|Residents look at maps at the VDOT meeting.|
Trade-offs seemed to be the theme at the Virginia Department of Transportation’s Feb. 10 public information meeting at Holmes Middle School on the planned widening of Interstate 395 southbound between the Duke Street and Edsall Road exits.
The project has two main goals: to eliminate the well-known southbound bottleneck at Duke Street where the four through-lanes narrow to three and to reduce the high rate of accidents that occur in the cloverleaf merge areas at both Duke Street and Edsall Road. More information on the project, including FAQs, traffic data, and maps can be found on the VDOT website.
|A VDOT illustration shows the changes planned at the Edsall Road interchange.|
Of course, as is often the case with legacy infrastructure, the widening project will involve trade-offs. While I-395 commuters will enjoy a faster, and hopefully safer, ride, local residents will be forced to absorb many of the disadvantages that the project will create.
These include disruptions and delays caused by what will surely be a lengthy construction period; new traffic patterns; an inadequate design for Little River Turnpike/Duke Street that reflects VDOT’s failure to adequately plan for the new HOT lane traffic patterns; and perhaps most obviously, the addition of new traffic signals on already-congested arteries.
All motorists exiting I-395 at Duke Street will use what is now the westbound, Little River Turnpike exit 3A. The existing cloverleaf for eastbound/Duke Street traffic will be eliminated. The Little River Turnpike exit ramp will be widened, allowing two left-turn lanes for drivers heading east on Duke Street and a right-turn lane for westbound Little River Turnpike traffic.
All lanes will be controlled at the top of the ramp by a new traffic signal.VDOT claims that the addition of a signal at this location will not be significantly disruptive, noting that the Beauregard/Little River Turnpike intersection is the main reason for congestion in the area.
VDOT will take a different approach at Edsall Road, eliminating the cloverleaf that currently allows westbound Edsall Road traffic to access I-395 south. In its place, VDOT proposes the creation of a new, signal-controlled, left-turn-only lane.
The new lane will be created in the westbound median just after the I-395 overpass and just before the existing support for the flyover ramp that allows eastbound Edsall Road traffic to access I-395 northbound. This location will also be the site of the new I-395 southbound on-ramp for eastbound Edsall Road traffic, as VDOT plans to eliminate the current on-ramp.
A sixth signal would be added in the half-mile stretch of Edsall Road between Mitchell Street and Beryl Road. VDOT officials claim the additional signal will not significantly impede traffic flow, citing the fact that, unlike signals at a typical intersection, this one will not have to be timed to allow for cross traffic. VDOT also maintains that its analysis has taken into account the high percentage of truck traffic concentrated in this area.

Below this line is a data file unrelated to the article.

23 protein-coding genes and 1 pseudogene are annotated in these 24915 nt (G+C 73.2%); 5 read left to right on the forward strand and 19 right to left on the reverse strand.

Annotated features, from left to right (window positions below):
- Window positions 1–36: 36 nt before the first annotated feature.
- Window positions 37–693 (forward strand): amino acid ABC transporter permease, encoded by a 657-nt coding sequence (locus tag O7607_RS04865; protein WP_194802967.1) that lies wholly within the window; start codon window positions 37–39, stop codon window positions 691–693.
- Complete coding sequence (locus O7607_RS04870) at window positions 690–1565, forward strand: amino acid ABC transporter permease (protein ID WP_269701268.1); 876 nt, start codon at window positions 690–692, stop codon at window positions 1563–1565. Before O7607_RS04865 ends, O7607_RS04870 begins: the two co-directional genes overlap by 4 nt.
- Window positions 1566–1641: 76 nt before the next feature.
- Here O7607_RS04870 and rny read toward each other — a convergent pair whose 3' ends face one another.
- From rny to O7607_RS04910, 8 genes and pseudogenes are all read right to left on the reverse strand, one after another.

|Residents look at planned changes to I-395.|
As local residents are well aware, the opening of the express lanes south of Edsall Road has led to a surge of bailout traffic clogging the flyover Edsall Road exit from the southbound express lanes. Motorists who previously could travel southbound in the HOV lanes during off-peak hours are choosing to return to the regular lanes at Edsall Road (the last exit before tolling begins), rather than pay the variable express lane tolls.
The flyover was not designed to handle such a mass exodus, and traffic has, at times, backed up into the express lanes as exiting traffic merges out of the Edsall Road “exit only” lane and into the main lanes.
Unfortunately, the VDOT plan calls for even more traffic to be dumped into this already-overburdened flyover. VDOT officials have redesigned I-395 southbound access for motorists traveling east on Little River Turnpike. VDOT was concerned that some of these motorists are weaving across several lanes of traffic to reach the left HOV lane between Duke Street and Edsall Road.
To prevent such risk-taking, VDOT’s plan would have motorists traveling east on Little River Turnpike merge first with the HOV Edsall Road flyover traffic before merging onto the main regular lanes.
When pressed about how this could possibly work given the current unanticipated backups, VDOT officials optimistically suggested that the express lane backups will ease as motorists become more familiar with the new traffic patterns and more people obtain E-ZPass Flex transponders needed to travel in the toll lanes.
VDOT encourages concerned residents to submit comments by Feb. 26 to Calvin Britt,VDOT, 4975 Alliance Drive, Fairfax, VA 22030 or email feedback to firstname.lastname@example.org. Reference “I-395 South Additional Through Lane” in the subject line.
The public meeting was well attended by VDOT officials and consultants, and the formality and thoroughness of the presentation, including computer simulations showing how they expect traffic will flow after the changes, strongly suggests that this plan will be implemented in the near future.
Indeed, several VDOT representatives emphasized that elimination of this bottleneck is a high priority, and they expect it to be funded.
If so, it appears that motorists on I-395 will benefit from a faster and safer commute. But for local residents, it remains to be seen whether the disruptions and delays will dissipate once construction concludes, or whether this VDOT project will result in still more unintended consequences.